• 3 Whether the State is the actual defendant depends not upon the formal identification of the parties but upon the issues involved and the relief sought. (Senn Park Nursing Center v. Miller (1984), 104 Ill.2d 169, 470 N.E.2d 1029.) When the State will be directly and adversely affected, the suit is one against the State, but where the head of a State department has violated the State's Constitution or laws, an action against that officer is not an action against the State. (Sass v. Kramer (1978), 72 Ill.2d 485, 381 N.E.2d 975.) In other words, legal official acts of State officers are in effect acts of the State itself, but illegal acts performed by State officers are not, and such officers may be restrained by an action instituted by a citizen. Herget National Bank v. Kenney (1985), 105 Ill.2d 405, 475 N.E.2d 863.

• 4 In a recent case involving discharge of a probationary employee of the Department of Corrections, violations of administrative rules governing an employee's right to notice and hearings were held to be subject to remedy in the circuit court. In Farmer v. McClure (1988), 172 Ill.App.3d 246, 526 N.E.2d 486, the court said:

"Violations of [administrative] rules are illegal and the shield of sovereign immunity does not protect such actions. A mandamus action to direct an official to perform an official duty properly can be brought in circuit court." 172 Ill. App.3d at 254, 526 N.E.2d at 492.

• 5 These principles govern count II of the case before us. The cause of action against defendant is for failure to follow the termination procedures contained in the Field Training Program Manual of the Department of which defendant was the director. Plaintiff alleges that this manual contains regulations for the Department of State Police. Violations of such regulations in discharging a probationary officer are unlawful actions not immunized by the doctrine of sovereign immunity or by the Court of Claims Act.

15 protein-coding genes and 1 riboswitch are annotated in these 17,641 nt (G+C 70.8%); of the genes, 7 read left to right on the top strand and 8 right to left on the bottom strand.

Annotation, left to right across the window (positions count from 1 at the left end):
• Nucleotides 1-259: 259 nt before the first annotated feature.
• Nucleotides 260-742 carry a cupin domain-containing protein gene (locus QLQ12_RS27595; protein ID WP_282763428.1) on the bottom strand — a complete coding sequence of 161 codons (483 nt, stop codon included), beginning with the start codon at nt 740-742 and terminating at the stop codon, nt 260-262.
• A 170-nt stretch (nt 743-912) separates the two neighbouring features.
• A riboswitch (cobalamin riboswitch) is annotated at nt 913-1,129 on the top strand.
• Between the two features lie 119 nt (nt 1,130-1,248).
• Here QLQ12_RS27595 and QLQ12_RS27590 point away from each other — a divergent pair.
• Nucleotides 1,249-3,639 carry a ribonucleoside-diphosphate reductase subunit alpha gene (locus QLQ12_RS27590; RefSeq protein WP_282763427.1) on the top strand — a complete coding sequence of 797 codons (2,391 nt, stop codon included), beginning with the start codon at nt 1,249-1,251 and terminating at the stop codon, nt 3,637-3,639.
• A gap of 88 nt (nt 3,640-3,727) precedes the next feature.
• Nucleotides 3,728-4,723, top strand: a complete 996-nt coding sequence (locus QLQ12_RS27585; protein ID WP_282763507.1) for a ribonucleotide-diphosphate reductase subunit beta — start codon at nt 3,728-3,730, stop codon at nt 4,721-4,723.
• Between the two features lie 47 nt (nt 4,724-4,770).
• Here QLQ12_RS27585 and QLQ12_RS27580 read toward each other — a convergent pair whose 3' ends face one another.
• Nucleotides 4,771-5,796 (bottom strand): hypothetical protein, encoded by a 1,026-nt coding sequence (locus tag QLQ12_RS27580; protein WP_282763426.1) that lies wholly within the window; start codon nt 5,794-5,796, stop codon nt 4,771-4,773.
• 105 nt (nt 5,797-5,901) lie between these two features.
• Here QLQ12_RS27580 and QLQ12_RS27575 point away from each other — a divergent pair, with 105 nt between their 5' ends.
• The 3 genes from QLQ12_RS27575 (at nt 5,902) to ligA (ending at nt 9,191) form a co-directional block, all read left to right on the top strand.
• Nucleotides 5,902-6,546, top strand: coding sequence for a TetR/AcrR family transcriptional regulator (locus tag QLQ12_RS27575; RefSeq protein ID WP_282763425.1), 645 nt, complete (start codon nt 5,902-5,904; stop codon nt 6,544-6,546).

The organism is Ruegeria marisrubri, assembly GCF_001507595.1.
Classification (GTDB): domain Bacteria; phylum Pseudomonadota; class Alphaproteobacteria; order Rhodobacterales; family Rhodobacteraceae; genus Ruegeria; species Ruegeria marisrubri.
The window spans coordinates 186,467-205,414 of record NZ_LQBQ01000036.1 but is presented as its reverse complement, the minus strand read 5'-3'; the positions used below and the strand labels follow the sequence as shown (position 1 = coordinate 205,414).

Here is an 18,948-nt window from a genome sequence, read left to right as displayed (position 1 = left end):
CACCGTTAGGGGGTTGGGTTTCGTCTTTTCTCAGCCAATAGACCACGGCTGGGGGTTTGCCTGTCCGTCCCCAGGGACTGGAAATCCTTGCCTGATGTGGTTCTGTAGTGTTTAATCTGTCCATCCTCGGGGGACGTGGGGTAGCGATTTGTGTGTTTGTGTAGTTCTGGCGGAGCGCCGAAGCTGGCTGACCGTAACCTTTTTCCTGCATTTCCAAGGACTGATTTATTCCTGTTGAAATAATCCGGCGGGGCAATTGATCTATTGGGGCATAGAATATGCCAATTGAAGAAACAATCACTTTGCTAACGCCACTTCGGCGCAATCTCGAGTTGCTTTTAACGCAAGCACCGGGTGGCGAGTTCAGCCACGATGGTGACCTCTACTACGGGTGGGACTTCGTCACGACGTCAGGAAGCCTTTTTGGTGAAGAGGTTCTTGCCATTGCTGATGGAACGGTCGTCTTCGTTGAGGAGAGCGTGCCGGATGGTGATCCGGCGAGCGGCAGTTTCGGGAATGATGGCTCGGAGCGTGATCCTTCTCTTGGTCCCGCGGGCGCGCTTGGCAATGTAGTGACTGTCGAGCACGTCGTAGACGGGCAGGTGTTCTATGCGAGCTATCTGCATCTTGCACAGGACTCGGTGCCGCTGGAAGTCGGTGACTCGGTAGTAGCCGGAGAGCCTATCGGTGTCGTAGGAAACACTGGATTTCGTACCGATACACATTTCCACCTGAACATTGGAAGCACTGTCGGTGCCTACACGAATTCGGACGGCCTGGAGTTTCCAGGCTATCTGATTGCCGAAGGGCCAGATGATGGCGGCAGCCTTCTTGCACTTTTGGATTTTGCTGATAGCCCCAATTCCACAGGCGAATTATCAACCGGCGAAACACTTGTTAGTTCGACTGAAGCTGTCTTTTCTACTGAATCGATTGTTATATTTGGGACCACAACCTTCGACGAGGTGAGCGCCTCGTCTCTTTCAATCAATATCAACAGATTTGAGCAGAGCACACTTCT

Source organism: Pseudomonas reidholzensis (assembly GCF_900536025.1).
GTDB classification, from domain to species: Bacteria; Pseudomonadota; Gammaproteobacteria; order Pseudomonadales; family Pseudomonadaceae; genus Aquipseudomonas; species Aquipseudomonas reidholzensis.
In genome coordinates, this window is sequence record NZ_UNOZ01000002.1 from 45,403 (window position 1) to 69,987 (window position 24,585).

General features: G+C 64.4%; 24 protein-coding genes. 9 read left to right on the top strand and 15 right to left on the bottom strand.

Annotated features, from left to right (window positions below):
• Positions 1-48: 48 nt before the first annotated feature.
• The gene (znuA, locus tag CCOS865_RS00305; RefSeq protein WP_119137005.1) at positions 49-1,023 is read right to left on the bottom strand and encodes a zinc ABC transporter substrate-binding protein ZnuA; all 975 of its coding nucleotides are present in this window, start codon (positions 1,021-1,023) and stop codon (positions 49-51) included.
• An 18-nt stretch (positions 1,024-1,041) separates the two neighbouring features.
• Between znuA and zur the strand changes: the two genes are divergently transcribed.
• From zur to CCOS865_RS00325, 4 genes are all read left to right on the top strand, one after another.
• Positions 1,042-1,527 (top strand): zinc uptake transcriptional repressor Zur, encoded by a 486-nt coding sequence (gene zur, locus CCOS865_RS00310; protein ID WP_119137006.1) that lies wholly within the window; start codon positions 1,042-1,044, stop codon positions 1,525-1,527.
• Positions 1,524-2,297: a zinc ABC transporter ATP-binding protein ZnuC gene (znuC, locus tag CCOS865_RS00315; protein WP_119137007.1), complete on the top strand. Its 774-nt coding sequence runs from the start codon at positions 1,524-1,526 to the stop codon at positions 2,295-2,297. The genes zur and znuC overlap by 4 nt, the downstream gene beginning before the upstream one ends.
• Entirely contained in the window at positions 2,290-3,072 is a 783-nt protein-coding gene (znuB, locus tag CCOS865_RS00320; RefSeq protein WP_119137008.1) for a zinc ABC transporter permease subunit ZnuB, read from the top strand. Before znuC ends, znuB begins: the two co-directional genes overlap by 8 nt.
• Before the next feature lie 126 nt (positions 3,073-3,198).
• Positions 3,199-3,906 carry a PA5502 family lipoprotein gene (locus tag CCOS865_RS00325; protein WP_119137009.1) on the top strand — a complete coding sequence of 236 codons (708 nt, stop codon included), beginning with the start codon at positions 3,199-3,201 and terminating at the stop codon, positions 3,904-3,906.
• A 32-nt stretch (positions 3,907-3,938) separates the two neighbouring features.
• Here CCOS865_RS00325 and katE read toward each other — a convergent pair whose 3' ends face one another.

• 6 Defendant argues that he has a statutory right to discharge a probationary officer at will pursuant to section 9 of "An Act in relation to the Department of State Police" (Ill. Rev. Stat. 1987, ch. 121, par. 307.9). That statute grants defendant's authority to discharge a probationary employee at will, but defendant has apparently directed that certain procedures shall be followed relating to those probationary officers who have reached the stage of field training. Having issued such regulations, whether directly or indirectly through his employees, defendant cannot violate his own regulations with impunity.

• 7, 8 As to count I, which asserts a cause of action for retaliatory discharge, the parties have cited no cases ruling on the question of whether the Court of Claims has exclusive jurisdiction of such tort actions. However, we are aware of Morton v. Hartigan (1986), 145 Ill.App.3d 417, 495 N.E.2d 1159, where the court held that the supervisors of a State employee, including the Attorney General, have a defense of absolute immunity from a claim for retaliatory discharge. Such an action can only be brought against the employer, the State of Illinois. An action for wrongful discharge from State employment, even when, as here, seeking injunctive relief in addition to money damages, must be brought in the Court of Claims. (Ellis v. Board of Governors of State Colleges & Universities (1984), 102 Ill.2d 387, 466 N.E.2d 202.) We hold that the dismissal of count I was not error and is affirmed.

• 9 As indicated above, we conclude that it was error to dismiss count II for lack of subject matter jurisdiction. Count II is, therefore, remanded to the circuit court for further proceedings.

Affirmed in part; reversed in part and remanded.

HEIPLE, P.J., and STOUDER, J., concur.